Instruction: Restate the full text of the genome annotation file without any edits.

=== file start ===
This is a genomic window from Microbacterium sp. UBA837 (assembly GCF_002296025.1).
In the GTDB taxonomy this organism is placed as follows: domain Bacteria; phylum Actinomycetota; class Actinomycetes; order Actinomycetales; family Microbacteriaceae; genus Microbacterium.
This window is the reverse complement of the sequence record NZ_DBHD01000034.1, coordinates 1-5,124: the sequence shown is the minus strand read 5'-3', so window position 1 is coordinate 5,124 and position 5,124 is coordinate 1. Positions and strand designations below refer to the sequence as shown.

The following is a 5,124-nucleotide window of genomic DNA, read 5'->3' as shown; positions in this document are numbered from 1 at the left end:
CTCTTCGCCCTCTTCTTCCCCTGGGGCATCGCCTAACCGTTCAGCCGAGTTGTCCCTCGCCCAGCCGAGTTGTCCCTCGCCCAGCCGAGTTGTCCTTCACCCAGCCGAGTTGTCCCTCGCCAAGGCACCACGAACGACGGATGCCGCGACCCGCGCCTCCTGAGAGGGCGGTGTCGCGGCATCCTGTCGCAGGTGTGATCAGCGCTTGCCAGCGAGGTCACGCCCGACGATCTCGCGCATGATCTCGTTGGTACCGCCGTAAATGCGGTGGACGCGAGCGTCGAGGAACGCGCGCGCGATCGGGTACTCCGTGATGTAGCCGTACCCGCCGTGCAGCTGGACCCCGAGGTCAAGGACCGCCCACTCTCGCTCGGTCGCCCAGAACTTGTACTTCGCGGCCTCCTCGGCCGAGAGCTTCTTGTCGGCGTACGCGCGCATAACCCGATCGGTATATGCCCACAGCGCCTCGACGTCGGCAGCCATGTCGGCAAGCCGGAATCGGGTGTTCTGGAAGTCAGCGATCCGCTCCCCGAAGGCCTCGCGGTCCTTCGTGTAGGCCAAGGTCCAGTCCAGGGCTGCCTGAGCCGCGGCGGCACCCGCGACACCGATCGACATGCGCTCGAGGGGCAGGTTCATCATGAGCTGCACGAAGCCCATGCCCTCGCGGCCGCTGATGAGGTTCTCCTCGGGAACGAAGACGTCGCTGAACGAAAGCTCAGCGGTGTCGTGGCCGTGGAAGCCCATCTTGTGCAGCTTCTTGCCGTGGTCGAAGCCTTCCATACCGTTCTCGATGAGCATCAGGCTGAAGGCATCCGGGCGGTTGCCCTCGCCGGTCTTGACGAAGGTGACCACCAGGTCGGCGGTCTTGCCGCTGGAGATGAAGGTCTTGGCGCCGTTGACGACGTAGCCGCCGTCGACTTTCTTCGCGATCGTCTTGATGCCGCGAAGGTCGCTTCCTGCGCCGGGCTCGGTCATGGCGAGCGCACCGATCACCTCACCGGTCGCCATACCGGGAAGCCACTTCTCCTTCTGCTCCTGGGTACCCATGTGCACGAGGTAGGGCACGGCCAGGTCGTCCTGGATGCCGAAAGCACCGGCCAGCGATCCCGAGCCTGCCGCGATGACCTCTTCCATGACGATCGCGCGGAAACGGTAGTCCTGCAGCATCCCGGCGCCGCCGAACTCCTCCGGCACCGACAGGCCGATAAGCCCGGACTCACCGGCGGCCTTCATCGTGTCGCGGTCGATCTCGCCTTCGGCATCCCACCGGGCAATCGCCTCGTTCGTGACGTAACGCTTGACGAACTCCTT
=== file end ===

This is a genomic window from Microbacterium sp. UBA837 (assembly GCF_002296025.1).
In the GTDB taxonomy this organism is placed as follows: domain Bacteria; phylum Actinomycetota; class Actinomycetes; order Actinomycetales; family Microbacteriaceae; genus Microbacterium.
This window is the reverse complement of the sequence record NZ_DBHD01000034.1, coordinates 1-5,124: the sequence shown is the minus strand read 5'-3', so window position 1 is coordinate 5,124 and position 5,124 is coordinate 1. Positions and strand designations below refer to the sequence as shown.

The following is a 5,124-nucleotide window of genomic DNA, read 5'->3' as shown; positions in this document are numbered from 1 at the left end:
CTCTTCGCCCTCTTCTTCCCCTGGGGCATCGCCTAACCGTTCAGCCGAGTTGTCCCTCGCCCAGCCGAGTTGTCCCTCGCCCAGCCGAGTTGTCCTTCACCCAGCCGAGTTGTCCCTCGCCAAGGCACCACGAACGACGGATGCCGCGACCCGCGCCTCCTGAGAGGGCGGTGTCGCGGCATCCTGTCGCAGGTGTGATCAGCGCTTGCCAGCGAGGTCACGCCCGACGATCTCGCGCATGATCTCGTTGGTACCGCCGTAAATGCGGTGGACGCGAGCGTCGAGGAACGCGCGCGCGATCGGGTACTCCGTGATGTAGCCGTACCCGCCGTGCAGCTGGACCCCGAGGTCAAGGACCGCCCACTCTCGCTCGGTCGCCCAGAACTTGTACTTCGCGGCCTCCTCGGCCGAGAGCTTCTTGTCGGCGTACGCGCGCATAACCCGATCGGTATATGCCCACAGCGCCTCGACGTCGGCAGCCATGTCGGCAAGCCGGAATCGGGTGTTCTGGAAGTCAGCGATCCGCTCCCCGAAGGCCTCGCGGTCCTTCGTGTAGGCCAAGGTCCAGTCCAGGGCTGCCTGAGCCGCGGCGGCACCCGCGACACCGATCGACATGCGCTCGAGGGGCAGGTTCATCATGAGCTGCACGAAGCCCATGCCCTCGCGGCCGCTGATGAGGTTCTCCTCGGGAACGAAGACGTCGCTGAACGAAAGCTCAGCGGTGTCGTGGCCGTGGAAGCCCATCTTGTGCAGCTTCTTGCCGTGGTCGAAGCCTTCCATACCGTTCTCGATGAGCATCAGGCTGAAGGCATCCGGGCGGTTGCCCTCGCCGGTCTTGACGAAGGTGACCACCAGGTCGGCGGTCTTGCCGCTGGAGATGAAGGTCTTGGCGCCGTTGACGACGTAGCCGCCGTCGACTTTCTTCGCGATCGTCTTGATGCCGCGAAGGTCGCTTCCTGCGCCGGGCTCGGTCATGGCGAGCGCACCGATCACCTCACCGGTCGCCATACCGGGAAGCCACTTCTCCTTCTGCTCCTGGGTACCCATGTGCACGAGGTAGGGCACGGCCAGGTCGTCCTGGATGCCGAAAGCACCGGCCAGCGATCCCGAGCCTGCCGCGATGACCTCTTCCATGACGATCGCGCGGAAACGGTAGTCCTGCAGCATCCCGGCGCCGCCGAACTCCTCCGGCACCGACAGGCCGATAAGCCCGGACTCACCGGCGGCCTTCATCGTGTCGCGGTCGATCTCGCCTTCGGCATCCCACCGGGCAATCGCCTCGTTCGTGACGTAACGCTTGACGAACTCCTT